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The Caravan

The Caravan February 2019

The Caravan is India’s first narrative journalism magazine. Stories are reported in a style that uses elements usually reserved for fiction—plot, characters, scenes and setting—to bring the subject to life. Like The New Yorker, The Atlantic and Granta, the context of a Caravan story is something more substantial. In India, this niche—one for the intellectually curious, the aesthetically inclined and the upwardly mobile, has remained vacant. That is, until The Caravan.

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Delhi Press Patra Prakashan Pte LTD
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12 Issues

in this issue

7 min.
high tide

With an old sky-blue surfboard tucked under her arm, Ishita Malaviya walked across the white sand of the Kodi Bengre beach in Karnataka’s Udupi district, towards the greenish-blue waters of the Arabian Sea. It was a cool evening. The sun was setting, with its last rays spreading across the beach. Even to my untrained eye, the foamy waves seemed unrulier than usual. After entering the water, Malaviya, who is India’s first female professional surfer, waded deeper and deeper. Finally, she mounted the board with a confidence stemming from years of experience. For a while, she seemed to be going steady, but an unanticipated wave made her slide off the board and splash into the water. This happened a few more times. I asked her about it after she came out, and…

5 min.
in perfect harmony

In January 2015, Kavish Seth was travelling the country as part of the Jagriti Yatra, a two-week train journey for young entrepreneurs to meet prospective role models. He was 22 years old, a recent graduate in chemistry from the Indian Institute of Technology in Mumbai, and hoping to forge a career as a musician—although he worried about how restrictive the metropolitan indie scene would be. Seeking to kill time on the train between Nalanda and Gorakhpur, he pulled out his guitar and started playing. A co-passenger looked at him and said, “Ye kya bahar ka baja rahe ho? Kuchh apna bajao”—Why are you playing a foreign instrument? Play an Indian one. The Jagriti Yatra helped Seth address his concerns about a music career. Neha Arora, a fellow traveller, offered to work with…

10 min.
falling fortunes

The pressure-cooker manufacturer Prestige reported soaring profits last year, as did its primary rivals in the cookware market. But the good news for these companies came with bad news for the economy. The chairperson of Prestige told The Hindu that increased profits had come hand in hand with a fall in competition from the unorganised sector. “There are three or four organised players” in the industry, he said, listing a few rival brands. “The rest are all unorganised.” Since the government had implemented the goods and services tax, or GST, “the unorganised competition is reducing.” Official data claims that the Indian economy is growing at more than 7 percent per annum. But unofficial data contradicts that contention. A recent survey by the All India Manufacturers’ Organisation revealed that the economy has…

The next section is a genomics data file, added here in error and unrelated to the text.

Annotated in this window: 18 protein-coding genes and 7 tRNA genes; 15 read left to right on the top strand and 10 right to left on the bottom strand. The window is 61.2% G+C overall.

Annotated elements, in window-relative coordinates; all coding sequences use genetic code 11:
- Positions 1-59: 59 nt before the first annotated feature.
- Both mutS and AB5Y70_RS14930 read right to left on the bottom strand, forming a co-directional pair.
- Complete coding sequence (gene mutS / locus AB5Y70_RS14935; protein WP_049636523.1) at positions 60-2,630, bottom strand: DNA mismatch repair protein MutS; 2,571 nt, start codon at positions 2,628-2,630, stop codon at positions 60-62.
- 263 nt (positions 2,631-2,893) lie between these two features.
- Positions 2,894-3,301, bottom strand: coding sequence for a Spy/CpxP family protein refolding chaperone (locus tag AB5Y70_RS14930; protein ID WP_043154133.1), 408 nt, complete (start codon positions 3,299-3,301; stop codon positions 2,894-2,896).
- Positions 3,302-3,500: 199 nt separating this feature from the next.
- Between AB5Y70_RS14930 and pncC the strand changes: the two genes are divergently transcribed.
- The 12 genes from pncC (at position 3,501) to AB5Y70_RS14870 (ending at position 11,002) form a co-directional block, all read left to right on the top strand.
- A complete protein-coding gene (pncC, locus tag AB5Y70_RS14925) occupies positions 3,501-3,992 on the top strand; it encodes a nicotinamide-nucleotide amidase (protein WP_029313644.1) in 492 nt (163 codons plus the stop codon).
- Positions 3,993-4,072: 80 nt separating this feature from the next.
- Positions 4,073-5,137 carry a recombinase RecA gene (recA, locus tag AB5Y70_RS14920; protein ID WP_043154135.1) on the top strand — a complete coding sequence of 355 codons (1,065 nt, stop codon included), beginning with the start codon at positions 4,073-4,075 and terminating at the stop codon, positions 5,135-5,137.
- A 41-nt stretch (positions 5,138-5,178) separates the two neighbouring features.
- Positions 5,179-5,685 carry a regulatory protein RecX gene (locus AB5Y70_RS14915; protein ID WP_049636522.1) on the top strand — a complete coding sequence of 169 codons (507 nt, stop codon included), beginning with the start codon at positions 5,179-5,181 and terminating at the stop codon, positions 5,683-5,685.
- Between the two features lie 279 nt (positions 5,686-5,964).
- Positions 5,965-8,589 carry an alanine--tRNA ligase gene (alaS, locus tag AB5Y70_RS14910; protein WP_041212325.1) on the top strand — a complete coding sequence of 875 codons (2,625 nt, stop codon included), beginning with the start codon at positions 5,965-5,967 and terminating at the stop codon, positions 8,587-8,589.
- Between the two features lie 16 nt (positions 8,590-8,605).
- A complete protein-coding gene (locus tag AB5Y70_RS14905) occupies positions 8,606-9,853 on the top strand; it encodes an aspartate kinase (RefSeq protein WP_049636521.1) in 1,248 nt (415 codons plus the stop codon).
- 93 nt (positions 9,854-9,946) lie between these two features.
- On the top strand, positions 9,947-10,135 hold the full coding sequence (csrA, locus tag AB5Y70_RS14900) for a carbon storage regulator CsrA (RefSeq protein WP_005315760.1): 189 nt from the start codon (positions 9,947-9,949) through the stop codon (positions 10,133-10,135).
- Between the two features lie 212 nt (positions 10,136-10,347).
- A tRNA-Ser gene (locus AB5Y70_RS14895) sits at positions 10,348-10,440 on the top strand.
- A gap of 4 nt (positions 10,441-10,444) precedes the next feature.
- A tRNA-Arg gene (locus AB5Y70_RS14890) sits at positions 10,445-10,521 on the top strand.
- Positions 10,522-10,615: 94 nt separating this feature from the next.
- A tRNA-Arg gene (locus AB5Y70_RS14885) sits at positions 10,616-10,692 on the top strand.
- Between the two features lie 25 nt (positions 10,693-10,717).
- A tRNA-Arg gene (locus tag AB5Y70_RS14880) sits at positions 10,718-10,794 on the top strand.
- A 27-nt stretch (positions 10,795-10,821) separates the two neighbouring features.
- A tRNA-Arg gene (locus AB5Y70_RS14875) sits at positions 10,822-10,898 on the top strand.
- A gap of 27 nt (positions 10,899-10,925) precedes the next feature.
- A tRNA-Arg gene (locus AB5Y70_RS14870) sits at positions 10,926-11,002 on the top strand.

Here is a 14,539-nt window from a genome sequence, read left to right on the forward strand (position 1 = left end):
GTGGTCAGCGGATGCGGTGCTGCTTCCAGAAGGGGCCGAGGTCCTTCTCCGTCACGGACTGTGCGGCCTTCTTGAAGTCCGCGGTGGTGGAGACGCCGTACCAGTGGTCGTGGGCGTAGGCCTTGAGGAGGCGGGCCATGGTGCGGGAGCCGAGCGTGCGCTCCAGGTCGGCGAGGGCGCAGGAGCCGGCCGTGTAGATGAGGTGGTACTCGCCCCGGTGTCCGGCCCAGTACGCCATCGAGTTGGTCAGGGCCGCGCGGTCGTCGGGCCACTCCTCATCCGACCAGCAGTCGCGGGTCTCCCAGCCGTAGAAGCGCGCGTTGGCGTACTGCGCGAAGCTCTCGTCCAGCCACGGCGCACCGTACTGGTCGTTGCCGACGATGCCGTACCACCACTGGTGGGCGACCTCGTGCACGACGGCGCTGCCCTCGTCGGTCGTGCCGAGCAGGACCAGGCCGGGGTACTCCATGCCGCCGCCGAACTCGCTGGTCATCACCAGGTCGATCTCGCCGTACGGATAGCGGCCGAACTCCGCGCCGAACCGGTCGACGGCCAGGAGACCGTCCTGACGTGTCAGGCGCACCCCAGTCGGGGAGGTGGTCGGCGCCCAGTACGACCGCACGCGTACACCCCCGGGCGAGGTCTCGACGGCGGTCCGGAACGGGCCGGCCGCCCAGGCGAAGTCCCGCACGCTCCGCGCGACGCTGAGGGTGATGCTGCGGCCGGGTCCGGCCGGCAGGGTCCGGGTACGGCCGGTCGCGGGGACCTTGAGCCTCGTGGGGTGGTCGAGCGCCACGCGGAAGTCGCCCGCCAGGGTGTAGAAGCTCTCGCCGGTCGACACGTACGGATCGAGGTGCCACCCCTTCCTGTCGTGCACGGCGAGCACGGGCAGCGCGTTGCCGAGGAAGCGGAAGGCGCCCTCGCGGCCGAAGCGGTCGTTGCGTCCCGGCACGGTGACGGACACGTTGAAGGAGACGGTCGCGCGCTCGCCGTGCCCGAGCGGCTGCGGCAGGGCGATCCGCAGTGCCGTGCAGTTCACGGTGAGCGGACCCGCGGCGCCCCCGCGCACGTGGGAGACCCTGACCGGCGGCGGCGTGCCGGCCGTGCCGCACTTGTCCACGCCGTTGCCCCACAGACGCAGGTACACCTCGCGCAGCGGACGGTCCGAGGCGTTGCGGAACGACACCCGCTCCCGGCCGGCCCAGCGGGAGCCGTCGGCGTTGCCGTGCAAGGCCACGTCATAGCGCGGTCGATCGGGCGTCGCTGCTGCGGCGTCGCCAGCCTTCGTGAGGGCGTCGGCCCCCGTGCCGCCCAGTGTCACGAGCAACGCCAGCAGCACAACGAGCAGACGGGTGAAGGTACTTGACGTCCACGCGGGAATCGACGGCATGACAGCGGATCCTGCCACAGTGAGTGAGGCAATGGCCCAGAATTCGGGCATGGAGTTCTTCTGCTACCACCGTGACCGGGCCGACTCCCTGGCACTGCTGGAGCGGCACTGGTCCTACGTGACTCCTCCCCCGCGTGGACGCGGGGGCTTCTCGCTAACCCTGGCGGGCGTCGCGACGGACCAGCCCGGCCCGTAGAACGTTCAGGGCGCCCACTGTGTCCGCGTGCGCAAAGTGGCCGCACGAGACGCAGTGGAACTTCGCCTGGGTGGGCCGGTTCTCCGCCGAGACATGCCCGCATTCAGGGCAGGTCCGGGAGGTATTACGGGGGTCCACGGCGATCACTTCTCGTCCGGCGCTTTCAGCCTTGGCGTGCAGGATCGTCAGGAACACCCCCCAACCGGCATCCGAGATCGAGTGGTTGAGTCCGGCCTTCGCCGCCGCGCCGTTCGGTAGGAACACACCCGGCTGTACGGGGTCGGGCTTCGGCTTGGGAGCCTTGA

8 min.
pyrrhic victory

The ease with which the Awami League won the Bangladesh general election on 30 December 2018 surpassed even its most optimistic expectations. The party won 288 of the 299 seats in the country’s parliament. Even dictators holding sham elections, such as Saddam Hussein in Iraq or Josef Stalin in the Soviet Union, would have felt embarrassed at such a rout of the opposition. Sheikh Hasina Wazed was sworn in as prime minister for a third consecutive term. The Indian prime minister, Narendra Modi, promptly congratulated her on her “resounding victory” and said the results indicated “Bangladesh’s stunning development under her dynamic leadership.” China, too, was quick to deem the elections smooth and successful. And yet, this was nowhere near the dream victory it seemed on paper. The ruling party’s campaign was…

8 min.
mimic men

In September last year, the Supreme Court overturned a ban on the entry of women of menstruating age into Kerala’s Sabarimala temple, triggering a violent conflict that has lasted for months. While the Left Democratic Front state government accepted it as a duty to implement the court’s verdict, the opposition parties such as the Congress and the Bharatiya Janata Party sided with those protesting the ruling. The BJP and the Sangh Parivar outfits have emerged as the face of the conservative side, inciting religious passions among devotees. In a bad imitation of the BJP, the Congress has tried to construct the debate as a clash between religious practices and the constitutional principle of equality. One of the Congress’s top leaders from Kerala, Shashi Tharoor, wrote in an article in The Print…

72 min.
data plans

WERE IT NOT FOR THE SUITS, sombre faces and plush chairs, the launch of Digital India would have had the aura of a pop concert. It was the first day of July in 2015, and thousands of people had filled the arena of the Indira Gandhi Indoor Stadium in Delhi. When Prime Minister Narendra Modi entered, the crowd erupted with cheers. Before the presentations began in earnest, jumbotrons played a digital animation accompanied by heavy electronic music. Light—sometimes blue, sometimes yellow—bathed the stage. Modi himself sat at the centre of the onstage dais, flanked by the finance minister, Arun Jaitley, the electronics and information technology minister, Ravi Shankar Prasad, and a supporting cast of other officials. Behind and just to the right of Modi, in the middle of a mostly out-of-view…